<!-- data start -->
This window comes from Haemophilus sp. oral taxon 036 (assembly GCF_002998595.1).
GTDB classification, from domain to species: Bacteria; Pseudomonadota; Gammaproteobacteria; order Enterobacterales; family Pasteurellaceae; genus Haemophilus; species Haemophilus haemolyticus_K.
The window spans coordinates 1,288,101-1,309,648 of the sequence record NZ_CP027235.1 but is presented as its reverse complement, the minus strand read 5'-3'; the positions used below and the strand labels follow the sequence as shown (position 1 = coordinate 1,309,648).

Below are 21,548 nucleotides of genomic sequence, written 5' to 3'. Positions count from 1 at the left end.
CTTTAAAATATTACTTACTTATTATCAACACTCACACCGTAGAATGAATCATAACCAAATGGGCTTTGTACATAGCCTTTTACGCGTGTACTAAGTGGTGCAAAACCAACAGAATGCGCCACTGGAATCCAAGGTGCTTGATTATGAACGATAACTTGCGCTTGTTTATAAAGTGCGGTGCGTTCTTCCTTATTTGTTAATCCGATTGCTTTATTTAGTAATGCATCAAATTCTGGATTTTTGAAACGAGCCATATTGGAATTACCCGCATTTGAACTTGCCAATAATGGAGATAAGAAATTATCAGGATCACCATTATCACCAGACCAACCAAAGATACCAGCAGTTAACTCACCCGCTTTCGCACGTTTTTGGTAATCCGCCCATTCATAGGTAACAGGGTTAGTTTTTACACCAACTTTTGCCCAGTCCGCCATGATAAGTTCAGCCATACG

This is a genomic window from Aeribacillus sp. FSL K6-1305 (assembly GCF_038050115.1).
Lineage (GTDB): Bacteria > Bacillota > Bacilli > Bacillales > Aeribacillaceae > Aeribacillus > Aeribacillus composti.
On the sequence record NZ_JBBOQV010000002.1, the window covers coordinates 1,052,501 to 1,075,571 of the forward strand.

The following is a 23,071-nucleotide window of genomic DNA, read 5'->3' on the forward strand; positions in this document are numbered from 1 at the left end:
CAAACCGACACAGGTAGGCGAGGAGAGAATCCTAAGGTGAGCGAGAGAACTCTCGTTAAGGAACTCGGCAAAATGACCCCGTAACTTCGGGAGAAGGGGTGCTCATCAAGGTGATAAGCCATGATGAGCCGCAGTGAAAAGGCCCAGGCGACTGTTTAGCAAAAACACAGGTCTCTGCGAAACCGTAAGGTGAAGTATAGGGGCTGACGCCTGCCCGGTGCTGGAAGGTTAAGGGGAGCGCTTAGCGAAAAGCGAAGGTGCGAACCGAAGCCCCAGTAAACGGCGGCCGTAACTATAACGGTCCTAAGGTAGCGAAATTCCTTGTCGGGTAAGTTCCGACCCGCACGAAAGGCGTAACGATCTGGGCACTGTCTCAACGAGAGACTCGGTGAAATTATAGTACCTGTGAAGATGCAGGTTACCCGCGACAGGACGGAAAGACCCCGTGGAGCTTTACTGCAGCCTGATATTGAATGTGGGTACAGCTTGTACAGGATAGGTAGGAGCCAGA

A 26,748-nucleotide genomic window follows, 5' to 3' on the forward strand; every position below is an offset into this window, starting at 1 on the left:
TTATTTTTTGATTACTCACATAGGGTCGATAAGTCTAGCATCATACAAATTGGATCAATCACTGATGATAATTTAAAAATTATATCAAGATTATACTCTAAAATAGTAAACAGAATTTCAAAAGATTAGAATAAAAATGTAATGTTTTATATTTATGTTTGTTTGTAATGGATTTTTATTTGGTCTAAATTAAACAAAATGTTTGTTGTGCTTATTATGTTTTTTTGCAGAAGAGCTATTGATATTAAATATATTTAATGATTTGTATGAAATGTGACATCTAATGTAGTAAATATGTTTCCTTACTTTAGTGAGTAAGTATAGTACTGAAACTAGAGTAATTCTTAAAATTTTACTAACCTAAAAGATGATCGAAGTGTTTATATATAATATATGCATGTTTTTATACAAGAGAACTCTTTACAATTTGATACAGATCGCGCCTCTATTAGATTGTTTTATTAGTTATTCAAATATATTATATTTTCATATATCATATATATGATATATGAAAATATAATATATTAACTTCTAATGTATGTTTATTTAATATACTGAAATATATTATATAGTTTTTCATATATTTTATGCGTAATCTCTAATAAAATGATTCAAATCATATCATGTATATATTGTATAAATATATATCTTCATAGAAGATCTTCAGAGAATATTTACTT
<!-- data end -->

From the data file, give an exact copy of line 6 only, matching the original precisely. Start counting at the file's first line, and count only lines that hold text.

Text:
This is a genomic window from Aeribacillus sp. FSL K6-1305 (assembly GCF_038050115.1).